Insight in dementia: When does it occur? Evidence for a nonlinear relationship between insight and cognitive status

Orazio Zanetti, Barbara Vallotti, Giovanni B. Frisoni, Cristina Geroldi, Angelo Bianchetti, Patrizio Pasqualetti, Marco Trabucchi

Research output: Contribution to journalArticle

Abstract

Lack of insight or impaired awareness of deficits in patients with dementia is a relatively neglected area of study. The aim of this study was to evaluate insight in a group of demented patients with two assessment scales and to assess their relationship with the cognitive level of disease severity. Sixty-nine consecutive patients affected by Alzheimer's disease (n = 37) and vascular dementia (n = 32) with a wide range of cognitive impairment (MMSE = 17.0 ± 6.4) were recruited. Insight was evaluated with the Guidelines for the Rating of Awareness Deficits (GRAD) - specifically targeted to memory deficits - and the Clinical Insight Rating scale (CIR), evaluating a broader spectrum of insight (reason for the visit, cognitive deficits, functional deficits, and perception of the progression of the disease). In the whole sample, GRAD and CIR were significantly associated with MMSE (Spearman's coefficient = .51, p <.001; and r = -.55, p <.001) and with Clinical Dementia Rating scale (-.57, p <.001; and r = .57, p <.001) respectively. The shape of the relationship of MMSE with CIR and GRAD scales was assessed with spline smoothers suggesting that the relationship follows a trilinear pattern and is similar for both scales. Insight was uniformly high for MMSE scores ≥24, showed a linear decrease between MMSE scores of 23 and 13, and was uniformly low for MMSE scores ≤12. The trilinear model of the association between insight and cognitive status reflects more closely the observable decline of insight and can provide estimates of when the decline of insight begins and ends.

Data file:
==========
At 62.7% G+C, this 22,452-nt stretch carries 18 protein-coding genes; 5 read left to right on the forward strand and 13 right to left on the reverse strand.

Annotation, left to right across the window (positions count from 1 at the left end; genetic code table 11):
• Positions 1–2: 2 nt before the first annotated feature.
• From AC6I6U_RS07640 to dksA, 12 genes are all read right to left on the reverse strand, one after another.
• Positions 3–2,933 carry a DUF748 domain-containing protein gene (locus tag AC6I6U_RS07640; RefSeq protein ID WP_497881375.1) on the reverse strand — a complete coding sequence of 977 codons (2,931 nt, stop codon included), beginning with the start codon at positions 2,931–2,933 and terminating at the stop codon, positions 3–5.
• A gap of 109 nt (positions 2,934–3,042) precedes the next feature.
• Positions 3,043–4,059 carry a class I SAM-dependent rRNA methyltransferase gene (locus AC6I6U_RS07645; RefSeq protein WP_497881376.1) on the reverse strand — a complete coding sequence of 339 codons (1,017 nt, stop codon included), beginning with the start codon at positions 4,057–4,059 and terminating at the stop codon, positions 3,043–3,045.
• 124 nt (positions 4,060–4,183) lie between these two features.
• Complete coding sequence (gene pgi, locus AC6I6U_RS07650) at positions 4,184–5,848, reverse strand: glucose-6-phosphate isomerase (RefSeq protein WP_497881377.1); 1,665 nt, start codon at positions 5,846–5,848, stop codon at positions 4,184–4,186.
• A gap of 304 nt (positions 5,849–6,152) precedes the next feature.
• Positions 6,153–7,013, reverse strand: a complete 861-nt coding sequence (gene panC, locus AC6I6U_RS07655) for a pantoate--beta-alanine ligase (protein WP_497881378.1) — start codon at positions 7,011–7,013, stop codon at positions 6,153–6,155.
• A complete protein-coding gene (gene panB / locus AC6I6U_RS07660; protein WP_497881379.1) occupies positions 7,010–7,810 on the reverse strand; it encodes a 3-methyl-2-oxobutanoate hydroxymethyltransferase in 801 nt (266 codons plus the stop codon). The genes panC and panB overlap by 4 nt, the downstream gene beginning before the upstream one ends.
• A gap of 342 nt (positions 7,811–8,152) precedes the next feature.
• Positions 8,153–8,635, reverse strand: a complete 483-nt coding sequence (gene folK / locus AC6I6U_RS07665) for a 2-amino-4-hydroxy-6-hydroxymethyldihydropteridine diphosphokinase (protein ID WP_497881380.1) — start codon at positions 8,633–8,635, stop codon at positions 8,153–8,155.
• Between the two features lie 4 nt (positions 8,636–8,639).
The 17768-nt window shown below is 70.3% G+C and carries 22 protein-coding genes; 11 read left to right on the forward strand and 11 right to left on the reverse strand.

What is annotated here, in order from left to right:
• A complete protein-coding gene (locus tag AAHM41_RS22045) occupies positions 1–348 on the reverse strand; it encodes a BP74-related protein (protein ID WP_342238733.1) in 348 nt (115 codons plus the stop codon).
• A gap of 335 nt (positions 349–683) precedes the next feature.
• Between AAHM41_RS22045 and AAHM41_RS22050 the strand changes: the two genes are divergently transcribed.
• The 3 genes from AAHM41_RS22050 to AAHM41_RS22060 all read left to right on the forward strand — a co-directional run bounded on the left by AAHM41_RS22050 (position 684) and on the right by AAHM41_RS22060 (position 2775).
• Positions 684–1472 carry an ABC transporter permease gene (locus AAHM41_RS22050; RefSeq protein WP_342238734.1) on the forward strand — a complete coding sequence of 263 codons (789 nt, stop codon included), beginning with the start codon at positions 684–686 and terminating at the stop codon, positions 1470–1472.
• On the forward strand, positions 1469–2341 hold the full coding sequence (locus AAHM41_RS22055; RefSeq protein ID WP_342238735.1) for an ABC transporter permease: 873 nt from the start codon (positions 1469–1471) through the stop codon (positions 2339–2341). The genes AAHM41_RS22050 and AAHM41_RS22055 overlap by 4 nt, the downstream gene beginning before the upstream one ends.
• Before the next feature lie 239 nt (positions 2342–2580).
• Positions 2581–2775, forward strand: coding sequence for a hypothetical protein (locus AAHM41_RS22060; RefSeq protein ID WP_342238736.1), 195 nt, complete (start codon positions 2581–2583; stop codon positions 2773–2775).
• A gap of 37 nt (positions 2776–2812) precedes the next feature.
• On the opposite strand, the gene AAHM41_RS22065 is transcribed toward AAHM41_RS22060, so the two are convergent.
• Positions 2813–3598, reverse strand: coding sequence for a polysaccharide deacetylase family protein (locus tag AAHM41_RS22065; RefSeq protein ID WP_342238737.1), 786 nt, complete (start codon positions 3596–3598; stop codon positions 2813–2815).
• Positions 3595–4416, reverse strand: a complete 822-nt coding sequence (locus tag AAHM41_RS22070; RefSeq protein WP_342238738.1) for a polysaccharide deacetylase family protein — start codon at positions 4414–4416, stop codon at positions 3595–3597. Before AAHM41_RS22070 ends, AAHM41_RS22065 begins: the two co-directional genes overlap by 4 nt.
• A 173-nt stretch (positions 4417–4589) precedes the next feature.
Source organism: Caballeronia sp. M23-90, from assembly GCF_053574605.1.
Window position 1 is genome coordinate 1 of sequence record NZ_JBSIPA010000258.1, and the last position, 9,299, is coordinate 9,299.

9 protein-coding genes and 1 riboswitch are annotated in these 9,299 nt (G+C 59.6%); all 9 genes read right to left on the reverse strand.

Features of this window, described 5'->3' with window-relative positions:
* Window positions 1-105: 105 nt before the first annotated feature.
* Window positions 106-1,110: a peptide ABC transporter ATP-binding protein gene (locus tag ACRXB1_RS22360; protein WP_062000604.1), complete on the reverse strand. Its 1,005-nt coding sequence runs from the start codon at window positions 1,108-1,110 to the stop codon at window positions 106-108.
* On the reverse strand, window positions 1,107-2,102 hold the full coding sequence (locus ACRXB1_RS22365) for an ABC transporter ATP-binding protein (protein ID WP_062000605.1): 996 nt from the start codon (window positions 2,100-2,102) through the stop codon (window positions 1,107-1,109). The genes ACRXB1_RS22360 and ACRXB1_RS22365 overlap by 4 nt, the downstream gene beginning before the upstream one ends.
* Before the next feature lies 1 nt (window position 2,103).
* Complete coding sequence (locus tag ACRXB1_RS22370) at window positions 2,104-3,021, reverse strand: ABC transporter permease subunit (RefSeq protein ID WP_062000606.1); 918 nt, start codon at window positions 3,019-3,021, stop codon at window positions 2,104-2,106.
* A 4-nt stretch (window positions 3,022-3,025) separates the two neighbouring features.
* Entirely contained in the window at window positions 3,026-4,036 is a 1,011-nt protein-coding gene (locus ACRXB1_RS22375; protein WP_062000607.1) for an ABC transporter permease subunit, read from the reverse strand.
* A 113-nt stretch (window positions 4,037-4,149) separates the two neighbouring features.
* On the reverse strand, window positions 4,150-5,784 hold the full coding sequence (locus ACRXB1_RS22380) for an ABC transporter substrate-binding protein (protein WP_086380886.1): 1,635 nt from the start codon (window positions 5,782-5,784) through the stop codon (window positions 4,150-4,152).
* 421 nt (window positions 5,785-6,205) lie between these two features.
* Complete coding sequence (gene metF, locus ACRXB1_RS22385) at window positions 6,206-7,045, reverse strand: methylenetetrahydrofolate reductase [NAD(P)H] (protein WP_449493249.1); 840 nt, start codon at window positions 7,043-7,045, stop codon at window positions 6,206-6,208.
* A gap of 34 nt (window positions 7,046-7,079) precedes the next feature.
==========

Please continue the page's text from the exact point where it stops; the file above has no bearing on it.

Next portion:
Original languageEnglish
JournalJournals of Gerontology - Series B Psychological Sciences and Social Sciences
Volume54
Issue number2
Publication statusPublished - Mar 1999

ASJC Scopus subject areas

  • Geriatrics and Gerontology
  • Ageing
  • Psychology(all)

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